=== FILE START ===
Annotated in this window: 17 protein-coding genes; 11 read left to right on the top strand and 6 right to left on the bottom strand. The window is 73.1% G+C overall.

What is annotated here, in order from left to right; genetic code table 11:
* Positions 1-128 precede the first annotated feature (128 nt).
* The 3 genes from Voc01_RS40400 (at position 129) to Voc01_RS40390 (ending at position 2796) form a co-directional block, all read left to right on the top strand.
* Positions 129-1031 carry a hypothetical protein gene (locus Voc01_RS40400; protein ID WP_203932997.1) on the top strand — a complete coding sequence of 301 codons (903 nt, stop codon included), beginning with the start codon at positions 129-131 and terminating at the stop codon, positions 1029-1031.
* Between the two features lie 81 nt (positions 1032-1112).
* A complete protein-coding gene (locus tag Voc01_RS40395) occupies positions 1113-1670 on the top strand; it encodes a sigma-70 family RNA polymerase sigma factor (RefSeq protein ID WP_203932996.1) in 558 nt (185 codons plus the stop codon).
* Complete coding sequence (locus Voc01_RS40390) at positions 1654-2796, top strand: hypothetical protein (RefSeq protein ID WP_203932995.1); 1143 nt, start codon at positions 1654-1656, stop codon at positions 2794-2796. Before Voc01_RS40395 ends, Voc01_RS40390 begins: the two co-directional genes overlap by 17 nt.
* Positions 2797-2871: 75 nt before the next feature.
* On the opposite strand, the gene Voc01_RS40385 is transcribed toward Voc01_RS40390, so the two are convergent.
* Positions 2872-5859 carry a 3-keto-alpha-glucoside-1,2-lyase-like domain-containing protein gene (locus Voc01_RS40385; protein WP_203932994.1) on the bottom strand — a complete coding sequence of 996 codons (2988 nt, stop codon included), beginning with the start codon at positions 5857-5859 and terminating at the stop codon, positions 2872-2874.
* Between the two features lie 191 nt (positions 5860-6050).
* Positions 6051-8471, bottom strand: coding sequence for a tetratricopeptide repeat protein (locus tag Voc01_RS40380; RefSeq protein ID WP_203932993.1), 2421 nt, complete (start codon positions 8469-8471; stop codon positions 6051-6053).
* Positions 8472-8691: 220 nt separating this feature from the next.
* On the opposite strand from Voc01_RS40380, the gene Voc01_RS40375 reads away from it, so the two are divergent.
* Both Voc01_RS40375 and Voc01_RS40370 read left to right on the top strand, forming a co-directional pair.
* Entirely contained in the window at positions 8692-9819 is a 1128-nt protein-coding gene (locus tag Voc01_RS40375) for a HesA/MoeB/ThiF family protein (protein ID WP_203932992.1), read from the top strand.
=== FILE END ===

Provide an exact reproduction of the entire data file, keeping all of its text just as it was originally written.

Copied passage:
Annotated in this window: 17 protein-coding genes; 11 read left to right on the top strand and 6 right to left on the bottom strand. The window is 73.1% G+C overall.

What is annotated here, in order from left to right; genetic code table 11:
* Positions 1-128 precede the first annotated feature (128 nt).
* The 3 genes from Voc01_RS40400 (at position 129) to Voc01_RS40390 (ending at position 2796) form a co-directional block, all read left to right on the top strand.
* Positions 129-1031 carry a hypothetical protein gene (locus Voc01_RS40400; protein ID WP_203932997.1) on the top strand — a complete coding sequence of 301 codons (903 nt, stop codon included), beginning with the start codon at positions 129-131 and terminating at the stop codon, positions 1029-1031.
* Between the two features lie 81 nt (positions 1032-1112).
* A complete protein-coding gene (locus tag Voc01_RS40395) occupies positions 1113-1670 on the top strand; it encodes a sigma-70 family RNA polymerase sigma factor (RefSeq protein ID WP_203932996.1) in 558 nt (185 codons plus the stop codon).
* Complete coding sequence (locus Voc01_RS40390) at positions 1654-2796, top strand: hypothetical protein (RefSeq protein ID WP_203932995.1); 1143 nt, start codon at positions 1654-1656, stop codon at positions 2794-2796. Before Voc01_RS40395 ends, Voc01_RS40390 begins: the two co-directional genes overlap by 17 nt.
* Positions 2797-2871: 75 nt before the next feature.
* On the opposite strand, the gene Voc01_RS40385 is transcribed toward Voc01_RS40390, so the two are convergent.
* Positions 2872-5859 carry a 3-keto-alpha-glucoside-1,2-lyase-like domain-containing protein gene (locus Voc01_RS40385; protein WP_203932994.1) on the bottom strand — a complete coding sequence of 996 codons (2988 nt, stop codon included), beginning with the start codon at positions 5857-5859 and terminating at the stop codon, positions 2872-2874.
* Between the two features lie 191 nt (positions 5860-6050).
* Positions 6051-8471, bottom strand: coding sequence for a tetratricopeptide repeat protein (locus tag Voc01_RS40380; RefSeq protein ID WP_203932993.1), 2421 nt, complete (start codon positions 8469-8471; stop codon positions 6051-6053).
* Positions 8472-8691: 220 nt separating this feature from the next.
* On the opposite strand from Voc01_RS40380, the gene Voc01_RS40375 reads away from it, so the two are divergent.
* Both Voc01_RS40375 and Voc01_RS40370 read left to right on the top strand, forming a co-directional pair.
* Entirely contained in the window at positions 8692-9819 is a 1128-nt protein-coding gene (locus tag Voc01_RS40375) for a HesA/MoeB/ThiF family protein (protein ID WP_203932992.1), read from the top strand.